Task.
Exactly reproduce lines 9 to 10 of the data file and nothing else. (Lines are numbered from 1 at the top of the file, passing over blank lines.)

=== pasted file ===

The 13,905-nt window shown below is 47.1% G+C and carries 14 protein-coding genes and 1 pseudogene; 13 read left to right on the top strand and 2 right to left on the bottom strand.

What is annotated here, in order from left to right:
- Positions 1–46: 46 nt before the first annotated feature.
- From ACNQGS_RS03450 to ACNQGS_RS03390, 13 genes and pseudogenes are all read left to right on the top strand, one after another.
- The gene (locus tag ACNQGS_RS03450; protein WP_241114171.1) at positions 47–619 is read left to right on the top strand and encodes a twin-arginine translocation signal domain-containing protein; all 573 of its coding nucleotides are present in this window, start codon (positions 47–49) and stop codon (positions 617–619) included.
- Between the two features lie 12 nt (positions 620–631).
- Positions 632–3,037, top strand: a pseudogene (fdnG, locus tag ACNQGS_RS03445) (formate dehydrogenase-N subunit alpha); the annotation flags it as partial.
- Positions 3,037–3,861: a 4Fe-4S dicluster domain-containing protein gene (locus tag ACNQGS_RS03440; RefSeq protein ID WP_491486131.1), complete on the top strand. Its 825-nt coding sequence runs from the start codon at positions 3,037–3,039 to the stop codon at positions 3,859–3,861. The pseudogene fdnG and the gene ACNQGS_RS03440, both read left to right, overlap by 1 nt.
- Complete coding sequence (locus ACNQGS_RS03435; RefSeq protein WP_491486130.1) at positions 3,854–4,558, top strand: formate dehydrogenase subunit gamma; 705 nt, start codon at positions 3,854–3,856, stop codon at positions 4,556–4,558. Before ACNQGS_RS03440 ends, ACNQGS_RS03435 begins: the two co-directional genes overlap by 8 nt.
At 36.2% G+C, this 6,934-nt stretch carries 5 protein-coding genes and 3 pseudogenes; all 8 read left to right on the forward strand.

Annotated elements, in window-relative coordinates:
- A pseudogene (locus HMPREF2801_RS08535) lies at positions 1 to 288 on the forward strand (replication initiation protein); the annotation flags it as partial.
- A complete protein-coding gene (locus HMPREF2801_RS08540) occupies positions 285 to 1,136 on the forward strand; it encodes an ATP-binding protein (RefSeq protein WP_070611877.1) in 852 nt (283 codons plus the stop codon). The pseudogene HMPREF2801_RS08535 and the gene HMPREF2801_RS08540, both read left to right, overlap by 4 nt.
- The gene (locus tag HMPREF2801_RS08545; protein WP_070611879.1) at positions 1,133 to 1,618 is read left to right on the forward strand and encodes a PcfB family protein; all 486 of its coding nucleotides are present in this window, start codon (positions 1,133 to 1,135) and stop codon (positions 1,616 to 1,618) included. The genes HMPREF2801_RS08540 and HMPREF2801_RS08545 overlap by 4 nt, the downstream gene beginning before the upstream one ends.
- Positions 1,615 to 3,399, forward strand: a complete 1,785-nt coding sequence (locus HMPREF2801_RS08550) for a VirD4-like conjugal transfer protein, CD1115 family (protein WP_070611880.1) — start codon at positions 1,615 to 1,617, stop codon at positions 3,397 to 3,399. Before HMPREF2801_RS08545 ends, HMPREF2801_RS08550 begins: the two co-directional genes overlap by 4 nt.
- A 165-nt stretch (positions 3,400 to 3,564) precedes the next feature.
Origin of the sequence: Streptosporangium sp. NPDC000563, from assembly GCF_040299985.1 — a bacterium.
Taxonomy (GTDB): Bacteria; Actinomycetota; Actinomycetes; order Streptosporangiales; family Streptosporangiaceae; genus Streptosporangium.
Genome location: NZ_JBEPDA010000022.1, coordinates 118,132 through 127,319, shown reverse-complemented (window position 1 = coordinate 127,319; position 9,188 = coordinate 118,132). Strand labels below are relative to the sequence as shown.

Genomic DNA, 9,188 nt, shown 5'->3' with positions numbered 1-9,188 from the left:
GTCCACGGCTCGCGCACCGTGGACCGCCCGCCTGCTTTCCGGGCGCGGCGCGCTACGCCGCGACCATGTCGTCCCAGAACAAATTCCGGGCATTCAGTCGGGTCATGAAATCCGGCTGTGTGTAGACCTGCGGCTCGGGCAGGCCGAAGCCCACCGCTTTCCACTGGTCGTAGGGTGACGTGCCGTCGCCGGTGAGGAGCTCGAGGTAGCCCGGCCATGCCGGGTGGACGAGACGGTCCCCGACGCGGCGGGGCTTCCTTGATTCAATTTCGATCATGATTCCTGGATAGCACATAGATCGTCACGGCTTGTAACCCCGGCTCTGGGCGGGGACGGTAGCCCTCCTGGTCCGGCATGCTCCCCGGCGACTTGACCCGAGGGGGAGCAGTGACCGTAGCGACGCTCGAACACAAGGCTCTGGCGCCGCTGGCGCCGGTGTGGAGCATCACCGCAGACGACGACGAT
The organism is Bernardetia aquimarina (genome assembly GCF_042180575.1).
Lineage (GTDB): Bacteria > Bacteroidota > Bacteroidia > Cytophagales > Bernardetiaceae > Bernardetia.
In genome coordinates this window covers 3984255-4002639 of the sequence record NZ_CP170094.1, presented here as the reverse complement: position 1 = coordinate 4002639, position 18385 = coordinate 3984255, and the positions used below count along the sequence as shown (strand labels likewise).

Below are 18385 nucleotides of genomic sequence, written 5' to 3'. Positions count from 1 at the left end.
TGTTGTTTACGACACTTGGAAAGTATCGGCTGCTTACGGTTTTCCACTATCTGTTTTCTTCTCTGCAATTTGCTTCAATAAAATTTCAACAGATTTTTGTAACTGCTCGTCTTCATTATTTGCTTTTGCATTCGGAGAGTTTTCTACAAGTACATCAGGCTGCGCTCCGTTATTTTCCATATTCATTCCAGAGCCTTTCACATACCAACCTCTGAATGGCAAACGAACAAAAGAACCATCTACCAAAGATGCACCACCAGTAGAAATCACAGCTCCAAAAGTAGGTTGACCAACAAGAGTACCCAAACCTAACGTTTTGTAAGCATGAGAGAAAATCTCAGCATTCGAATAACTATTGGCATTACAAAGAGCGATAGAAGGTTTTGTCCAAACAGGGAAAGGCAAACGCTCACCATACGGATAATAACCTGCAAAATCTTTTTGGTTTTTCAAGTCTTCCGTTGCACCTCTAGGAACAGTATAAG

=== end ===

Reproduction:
- Complete coding sequence (locus ACNQGS_RS03435; RefSeq protein WP_491486130.1) at positions 3,854–4,558, top strand: formate dehydrogenase subunit gamma; 705 nt, start codon at positions 3,854–3,856, stop codon at positions 4,556–4,558. Before ACNQGS_RS03440 ends, ACNQGS_RS03435 begins: the two co-directional genes overlap by 8 nt.
At 36.2% G+C, this 6,934-nt stretch carries 5 protein-coding genes and 3 pseudogenes; all 8 read left to right on the forward strand.